I feel like my body is trying to tell me something… and it’s been a common theme for me this week – fatigue. I have been over training, not to an extreme, but certainly a touch too much and it has taken a toll. I am grateful my nutrition has been so solid the last few weeks or I would REALLY be hurting. As a runner (and blossoming tri-athlete), I log a lot of miles each week on the pavement, treadmill, and in the saddle. Truth be told, I LOVE to train. I really do. Even the bad days when I am tired or sore, I look forward to it as it is a time for me to let my mind relax and let me do something for myself so it’s hard to disengage, even when I know I should. However, there is nothing like that first hard run off a rest or easy day. When your legs are fresh and nimble and it’s easy to stretch out your stride and really get after your pace.
Even when major events are on the horizon, it’s critical to take off a day once a week, where you let your body recover. On my rest days, I do a lot of stretching – 30 minutes or more to really take care of my muscles and keep them nice and limber. In addition to “rest days”, there are “easy days” where you run/do cardio but with a deliberate relaxed pace . There is a difference between easy days and rest days and the benefits are distinctive.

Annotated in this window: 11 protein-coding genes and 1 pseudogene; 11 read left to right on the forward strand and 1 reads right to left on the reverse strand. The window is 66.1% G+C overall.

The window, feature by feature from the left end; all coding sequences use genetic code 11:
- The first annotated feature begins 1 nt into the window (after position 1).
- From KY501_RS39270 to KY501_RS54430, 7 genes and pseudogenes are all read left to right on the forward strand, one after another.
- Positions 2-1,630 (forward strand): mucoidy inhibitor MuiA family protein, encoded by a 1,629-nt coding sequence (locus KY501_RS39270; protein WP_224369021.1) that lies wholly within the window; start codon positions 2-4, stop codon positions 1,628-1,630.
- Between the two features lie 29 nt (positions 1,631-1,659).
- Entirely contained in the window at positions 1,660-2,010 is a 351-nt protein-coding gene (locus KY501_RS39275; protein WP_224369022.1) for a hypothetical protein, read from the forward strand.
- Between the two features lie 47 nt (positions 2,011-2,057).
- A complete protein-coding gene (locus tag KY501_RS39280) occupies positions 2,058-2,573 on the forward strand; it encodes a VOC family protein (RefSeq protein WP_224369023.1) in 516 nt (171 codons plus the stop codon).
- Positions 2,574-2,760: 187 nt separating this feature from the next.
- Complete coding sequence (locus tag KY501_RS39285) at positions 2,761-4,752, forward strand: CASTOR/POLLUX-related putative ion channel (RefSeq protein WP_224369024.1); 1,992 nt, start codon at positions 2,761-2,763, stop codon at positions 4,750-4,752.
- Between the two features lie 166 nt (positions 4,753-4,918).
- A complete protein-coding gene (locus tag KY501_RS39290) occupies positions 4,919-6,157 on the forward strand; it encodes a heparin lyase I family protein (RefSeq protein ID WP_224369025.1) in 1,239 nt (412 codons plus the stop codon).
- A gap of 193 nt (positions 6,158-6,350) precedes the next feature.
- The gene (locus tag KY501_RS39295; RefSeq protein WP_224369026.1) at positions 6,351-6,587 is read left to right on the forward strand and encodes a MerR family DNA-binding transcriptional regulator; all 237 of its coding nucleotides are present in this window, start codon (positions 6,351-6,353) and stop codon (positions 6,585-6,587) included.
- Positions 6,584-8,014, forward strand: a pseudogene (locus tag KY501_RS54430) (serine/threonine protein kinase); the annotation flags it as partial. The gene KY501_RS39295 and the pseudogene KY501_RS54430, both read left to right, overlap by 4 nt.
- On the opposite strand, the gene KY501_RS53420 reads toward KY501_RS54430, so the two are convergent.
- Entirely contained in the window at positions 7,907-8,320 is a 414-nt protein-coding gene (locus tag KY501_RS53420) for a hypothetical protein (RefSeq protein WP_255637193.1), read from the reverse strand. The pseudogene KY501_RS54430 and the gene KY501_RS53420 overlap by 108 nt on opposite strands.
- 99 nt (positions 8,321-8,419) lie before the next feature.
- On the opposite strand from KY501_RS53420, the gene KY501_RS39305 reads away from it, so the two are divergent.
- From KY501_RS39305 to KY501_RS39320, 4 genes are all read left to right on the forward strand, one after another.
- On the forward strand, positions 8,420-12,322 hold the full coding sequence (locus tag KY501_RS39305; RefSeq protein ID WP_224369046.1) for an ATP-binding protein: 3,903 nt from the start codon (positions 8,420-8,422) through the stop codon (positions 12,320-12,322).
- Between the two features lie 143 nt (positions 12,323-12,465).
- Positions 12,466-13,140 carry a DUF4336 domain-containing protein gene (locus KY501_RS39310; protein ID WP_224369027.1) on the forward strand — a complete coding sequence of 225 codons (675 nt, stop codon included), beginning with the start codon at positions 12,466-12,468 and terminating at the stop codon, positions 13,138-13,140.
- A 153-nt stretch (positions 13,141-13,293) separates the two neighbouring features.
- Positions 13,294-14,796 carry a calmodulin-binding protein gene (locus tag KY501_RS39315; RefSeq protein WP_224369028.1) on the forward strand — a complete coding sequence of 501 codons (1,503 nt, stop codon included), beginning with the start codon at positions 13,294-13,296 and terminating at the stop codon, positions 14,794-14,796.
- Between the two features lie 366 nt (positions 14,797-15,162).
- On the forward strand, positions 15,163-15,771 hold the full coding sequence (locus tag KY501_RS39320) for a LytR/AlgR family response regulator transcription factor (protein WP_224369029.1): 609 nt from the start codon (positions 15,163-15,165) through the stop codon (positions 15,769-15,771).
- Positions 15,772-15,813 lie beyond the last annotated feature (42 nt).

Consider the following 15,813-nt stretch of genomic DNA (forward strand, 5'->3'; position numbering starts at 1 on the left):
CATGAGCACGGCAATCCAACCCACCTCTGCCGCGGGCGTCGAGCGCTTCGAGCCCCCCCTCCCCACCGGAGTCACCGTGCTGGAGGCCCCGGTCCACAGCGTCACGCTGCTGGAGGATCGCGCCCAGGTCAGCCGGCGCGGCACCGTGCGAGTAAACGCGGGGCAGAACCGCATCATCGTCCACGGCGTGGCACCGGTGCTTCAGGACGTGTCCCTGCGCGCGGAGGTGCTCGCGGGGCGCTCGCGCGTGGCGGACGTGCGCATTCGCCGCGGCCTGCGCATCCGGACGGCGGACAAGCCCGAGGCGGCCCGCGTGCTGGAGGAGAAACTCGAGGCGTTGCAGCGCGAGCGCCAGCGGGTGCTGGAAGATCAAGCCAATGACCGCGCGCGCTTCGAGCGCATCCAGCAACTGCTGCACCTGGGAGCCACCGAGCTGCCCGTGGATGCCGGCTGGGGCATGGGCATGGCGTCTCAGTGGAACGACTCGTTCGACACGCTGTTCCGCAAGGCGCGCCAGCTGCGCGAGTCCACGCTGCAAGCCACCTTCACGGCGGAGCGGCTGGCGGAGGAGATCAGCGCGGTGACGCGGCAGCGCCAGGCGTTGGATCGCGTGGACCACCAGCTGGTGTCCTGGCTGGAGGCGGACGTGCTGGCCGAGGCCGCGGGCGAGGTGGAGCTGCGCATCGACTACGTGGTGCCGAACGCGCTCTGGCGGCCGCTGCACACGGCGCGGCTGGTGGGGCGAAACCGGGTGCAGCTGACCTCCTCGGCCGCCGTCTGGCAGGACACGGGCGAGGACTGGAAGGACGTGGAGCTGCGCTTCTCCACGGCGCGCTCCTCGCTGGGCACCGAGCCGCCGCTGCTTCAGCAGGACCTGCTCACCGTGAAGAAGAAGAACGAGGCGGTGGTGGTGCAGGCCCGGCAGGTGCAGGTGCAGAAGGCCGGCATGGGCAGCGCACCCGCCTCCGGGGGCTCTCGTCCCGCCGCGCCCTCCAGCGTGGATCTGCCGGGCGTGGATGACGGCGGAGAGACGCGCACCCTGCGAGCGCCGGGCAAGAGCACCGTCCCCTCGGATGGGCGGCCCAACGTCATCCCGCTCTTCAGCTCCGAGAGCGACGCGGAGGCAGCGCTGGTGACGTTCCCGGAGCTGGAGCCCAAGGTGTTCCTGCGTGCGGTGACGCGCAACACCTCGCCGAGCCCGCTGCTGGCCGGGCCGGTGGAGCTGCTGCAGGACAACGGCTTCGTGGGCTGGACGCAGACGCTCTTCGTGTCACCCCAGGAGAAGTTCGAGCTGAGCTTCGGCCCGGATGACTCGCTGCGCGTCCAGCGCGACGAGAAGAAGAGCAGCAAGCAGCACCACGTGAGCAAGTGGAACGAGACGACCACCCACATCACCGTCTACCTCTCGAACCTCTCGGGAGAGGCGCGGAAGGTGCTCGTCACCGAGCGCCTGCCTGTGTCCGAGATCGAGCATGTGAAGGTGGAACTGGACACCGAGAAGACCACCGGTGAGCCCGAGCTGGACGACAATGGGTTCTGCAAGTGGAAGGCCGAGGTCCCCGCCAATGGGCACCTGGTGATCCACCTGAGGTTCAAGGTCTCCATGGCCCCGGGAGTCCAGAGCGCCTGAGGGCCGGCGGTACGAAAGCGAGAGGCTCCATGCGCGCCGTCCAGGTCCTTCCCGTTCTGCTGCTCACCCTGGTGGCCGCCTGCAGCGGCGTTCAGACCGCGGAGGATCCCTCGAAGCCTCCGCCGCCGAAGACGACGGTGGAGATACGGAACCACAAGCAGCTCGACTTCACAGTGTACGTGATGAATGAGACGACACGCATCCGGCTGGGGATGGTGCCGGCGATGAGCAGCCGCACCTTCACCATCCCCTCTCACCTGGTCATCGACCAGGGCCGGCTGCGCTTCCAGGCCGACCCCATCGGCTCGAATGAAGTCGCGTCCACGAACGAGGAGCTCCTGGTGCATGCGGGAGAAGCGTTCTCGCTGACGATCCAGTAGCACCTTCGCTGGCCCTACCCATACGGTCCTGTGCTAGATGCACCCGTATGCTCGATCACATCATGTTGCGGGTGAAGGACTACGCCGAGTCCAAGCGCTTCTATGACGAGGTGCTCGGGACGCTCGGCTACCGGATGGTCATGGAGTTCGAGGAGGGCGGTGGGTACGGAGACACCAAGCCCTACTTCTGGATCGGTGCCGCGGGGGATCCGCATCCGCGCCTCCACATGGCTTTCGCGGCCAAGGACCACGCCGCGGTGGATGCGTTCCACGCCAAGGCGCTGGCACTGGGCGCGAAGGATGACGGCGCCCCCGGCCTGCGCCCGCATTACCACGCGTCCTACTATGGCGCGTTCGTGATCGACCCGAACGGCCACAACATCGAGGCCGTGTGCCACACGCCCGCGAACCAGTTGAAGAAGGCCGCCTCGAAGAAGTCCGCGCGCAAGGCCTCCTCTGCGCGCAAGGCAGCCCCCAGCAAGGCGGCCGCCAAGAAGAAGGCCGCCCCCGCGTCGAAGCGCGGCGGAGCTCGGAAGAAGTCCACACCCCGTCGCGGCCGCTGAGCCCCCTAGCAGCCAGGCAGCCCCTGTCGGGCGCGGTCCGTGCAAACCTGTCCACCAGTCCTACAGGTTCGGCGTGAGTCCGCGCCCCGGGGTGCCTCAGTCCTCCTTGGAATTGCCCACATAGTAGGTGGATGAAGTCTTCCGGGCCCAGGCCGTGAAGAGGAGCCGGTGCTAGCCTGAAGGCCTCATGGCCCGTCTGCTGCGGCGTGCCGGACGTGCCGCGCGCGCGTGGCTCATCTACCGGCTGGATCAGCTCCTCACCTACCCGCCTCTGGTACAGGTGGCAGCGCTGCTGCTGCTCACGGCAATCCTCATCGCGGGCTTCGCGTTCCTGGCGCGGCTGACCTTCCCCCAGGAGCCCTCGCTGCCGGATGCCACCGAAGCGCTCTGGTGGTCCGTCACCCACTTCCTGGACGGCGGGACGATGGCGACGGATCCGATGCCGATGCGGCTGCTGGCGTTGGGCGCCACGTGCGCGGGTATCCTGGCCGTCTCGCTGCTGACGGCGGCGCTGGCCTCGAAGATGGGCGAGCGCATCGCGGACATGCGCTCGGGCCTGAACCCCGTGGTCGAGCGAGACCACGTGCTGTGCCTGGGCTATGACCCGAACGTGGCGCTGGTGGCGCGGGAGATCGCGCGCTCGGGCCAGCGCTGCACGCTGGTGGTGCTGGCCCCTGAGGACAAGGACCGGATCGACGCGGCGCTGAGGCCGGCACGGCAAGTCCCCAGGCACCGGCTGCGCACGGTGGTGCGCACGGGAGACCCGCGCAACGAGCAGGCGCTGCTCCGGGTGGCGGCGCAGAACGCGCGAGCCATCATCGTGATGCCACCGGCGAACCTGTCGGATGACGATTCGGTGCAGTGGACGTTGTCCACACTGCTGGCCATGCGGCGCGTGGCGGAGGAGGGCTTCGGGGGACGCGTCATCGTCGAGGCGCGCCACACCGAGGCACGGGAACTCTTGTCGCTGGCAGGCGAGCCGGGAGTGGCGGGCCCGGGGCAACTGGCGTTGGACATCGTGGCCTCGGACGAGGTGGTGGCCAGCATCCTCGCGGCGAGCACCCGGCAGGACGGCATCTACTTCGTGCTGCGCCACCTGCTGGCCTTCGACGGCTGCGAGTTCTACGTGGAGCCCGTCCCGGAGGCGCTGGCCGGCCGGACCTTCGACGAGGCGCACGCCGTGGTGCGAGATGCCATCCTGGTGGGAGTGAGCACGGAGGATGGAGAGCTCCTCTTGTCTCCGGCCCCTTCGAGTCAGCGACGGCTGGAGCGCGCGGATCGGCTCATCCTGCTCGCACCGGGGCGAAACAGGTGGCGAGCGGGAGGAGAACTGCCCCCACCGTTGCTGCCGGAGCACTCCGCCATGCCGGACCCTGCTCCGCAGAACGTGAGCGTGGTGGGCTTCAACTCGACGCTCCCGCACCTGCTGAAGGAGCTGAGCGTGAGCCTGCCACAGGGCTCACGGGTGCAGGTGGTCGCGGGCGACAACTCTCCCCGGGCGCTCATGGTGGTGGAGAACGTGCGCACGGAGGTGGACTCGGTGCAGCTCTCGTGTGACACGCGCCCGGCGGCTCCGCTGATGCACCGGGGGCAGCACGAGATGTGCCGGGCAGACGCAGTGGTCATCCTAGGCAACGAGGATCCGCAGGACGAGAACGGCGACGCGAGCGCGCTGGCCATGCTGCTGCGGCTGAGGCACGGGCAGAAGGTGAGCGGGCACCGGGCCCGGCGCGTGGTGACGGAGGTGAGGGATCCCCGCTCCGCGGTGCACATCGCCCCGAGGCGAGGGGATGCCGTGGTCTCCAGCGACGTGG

How It Helps:
Prevents overuse injuries
Restores glycogen stores
Prevents mental burnout
How Often: Once a week
How Easy: Off completely or 20 to 30 minutes (or 2 to 4 easy miles) below 60% of max heart rate
How It Helps:
Increases blood volume
How Often: 80 to 85% of total weekly mileage (when not event training)
How Easy: 70 to 75% of max heart rate or conversational pace at comfortable to moderate effort
So take a day, (mine is TODAY) to hang up your running shoes and let yourself relax. I like to add a hot jacuzzi bath and sometimes even a glass of red wine to really look forward to and enjoy my day off. Don’t let your nutrition slack on this day, you aren’t expending the calories the same way, but definitely enjoy those fleeting days where you look forward to the next run and restore your mental and physical well-being.